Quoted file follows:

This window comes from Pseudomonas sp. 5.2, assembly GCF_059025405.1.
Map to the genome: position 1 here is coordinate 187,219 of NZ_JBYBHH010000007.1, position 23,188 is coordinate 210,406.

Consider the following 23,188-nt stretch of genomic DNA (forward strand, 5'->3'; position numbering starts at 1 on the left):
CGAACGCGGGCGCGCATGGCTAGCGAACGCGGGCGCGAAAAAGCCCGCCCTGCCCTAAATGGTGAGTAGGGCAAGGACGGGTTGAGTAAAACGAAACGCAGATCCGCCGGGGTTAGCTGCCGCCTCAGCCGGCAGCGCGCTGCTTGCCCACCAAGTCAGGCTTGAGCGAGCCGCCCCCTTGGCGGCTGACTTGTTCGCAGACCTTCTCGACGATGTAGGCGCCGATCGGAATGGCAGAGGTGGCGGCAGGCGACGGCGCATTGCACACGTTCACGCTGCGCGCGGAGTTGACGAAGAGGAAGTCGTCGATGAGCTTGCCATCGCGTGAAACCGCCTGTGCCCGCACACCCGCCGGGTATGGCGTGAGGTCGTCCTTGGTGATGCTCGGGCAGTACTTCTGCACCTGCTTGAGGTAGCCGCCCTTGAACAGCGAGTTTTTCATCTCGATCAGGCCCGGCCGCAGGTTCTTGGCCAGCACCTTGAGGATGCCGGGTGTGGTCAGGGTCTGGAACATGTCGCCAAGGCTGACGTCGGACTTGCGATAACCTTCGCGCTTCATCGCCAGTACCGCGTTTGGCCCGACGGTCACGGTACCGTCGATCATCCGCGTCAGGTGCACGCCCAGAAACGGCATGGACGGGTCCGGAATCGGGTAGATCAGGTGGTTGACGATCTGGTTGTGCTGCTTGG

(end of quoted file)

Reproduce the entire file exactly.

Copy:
This window comes from Pseudomonas sp. 5.2, assembly GCF_059025405.1.
Map to the genome: position 1 here is coordinate 187,219 of NZ_JBYBHH010000007.1, position 23,188 is coordinate 210,406.

Consider the following 23,188-nt stretch of genomic DNA (forward strand, 5'->3'; position numbering starts at 1 on the left):
CGAACGCGGGCGCGCATGGCTAGCGAACGCGGGCGCGAAAAAGCCCGCCCTGCCCTAAATGGTGAGTAGGGCAAGGACGGGTTGAGTAAAACGAAACGCAGATCCGCCGGGGTTAGCTGCCGCCTCAGCCGGCAGCGCGCTGCTTGCCCACCAAGTCAGGCTTGAGCGAGCCGCCCCCTTGGCGGCTGACTTGTTCGCAGACCTTCTCGACGATGTAGGCGCCGATCGGAATGGCAGAGGTGGCGGCAGGCGACGGCGCATTGCACACGTTCACGCTGCGCGCGGAGTTGACGAAGAGGAAGTCGTCGATGAGCTTGCCATCGCGTGAAACCGCCTGTGCCCGCACACCCGCCGGGTATGGCGTGAGGTCGTCCTTGGTGATGCTCGGGCAGTACTTCTGCACCTGCTTGAGGTAGCCGCCCTTGAACAGCGAGTTTTTCATCTCGATCAGGCCCGGCCGCAGGTTCTTGGCCAGCACCTTGAGGATGCCGGGTGTGGTCAGGGTCTGGAACATGTCGCCAAGGCTGACGTCGGACTTGCGATAACCTTCGCGCTTCATCGCCAGTACCGCGTTTGGCCCGACGGTCACGGTACCGTCGATCATCCGCGTCAGGTGCACGCCCAGAAACGGCATGGACGGGTCCGGAATCGGGTAGATCAGGTGGTTGACGATCTGGTTGTGCTGCTTGG